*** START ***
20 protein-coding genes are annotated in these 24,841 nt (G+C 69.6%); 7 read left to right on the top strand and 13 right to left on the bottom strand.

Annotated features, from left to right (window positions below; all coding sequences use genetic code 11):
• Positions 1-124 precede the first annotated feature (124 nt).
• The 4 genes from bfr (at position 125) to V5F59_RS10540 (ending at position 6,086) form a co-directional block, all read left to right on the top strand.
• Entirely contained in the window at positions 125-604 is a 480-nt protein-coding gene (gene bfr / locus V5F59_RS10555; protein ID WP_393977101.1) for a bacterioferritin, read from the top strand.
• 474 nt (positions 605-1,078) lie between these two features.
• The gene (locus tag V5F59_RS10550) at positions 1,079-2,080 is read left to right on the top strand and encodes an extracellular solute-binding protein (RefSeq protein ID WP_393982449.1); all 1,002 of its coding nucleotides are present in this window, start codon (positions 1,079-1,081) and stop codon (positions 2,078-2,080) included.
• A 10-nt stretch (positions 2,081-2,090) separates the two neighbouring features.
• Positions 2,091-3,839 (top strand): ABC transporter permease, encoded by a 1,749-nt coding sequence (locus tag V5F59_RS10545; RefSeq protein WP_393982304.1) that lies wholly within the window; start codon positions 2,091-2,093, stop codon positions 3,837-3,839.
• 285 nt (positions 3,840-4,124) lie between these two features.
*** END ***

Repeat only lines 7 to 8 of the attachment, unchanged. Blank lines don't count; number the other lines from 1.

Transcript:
• The gene (locus tag V5F59_RS10550) at positions 1,079-2,080 is read left to right on the top strand and encodes an extracellular solute-binding protein (RefSeq protein ID WP_393982449.1); all 1,002 of its coding nucleotides are present in this window, start codon (positions 1,079-1,081) and stop codon (positions 2,078-2,080) included.
• A 10-nt stretch (positions 2,081-2,090) separates the two neighbouring features.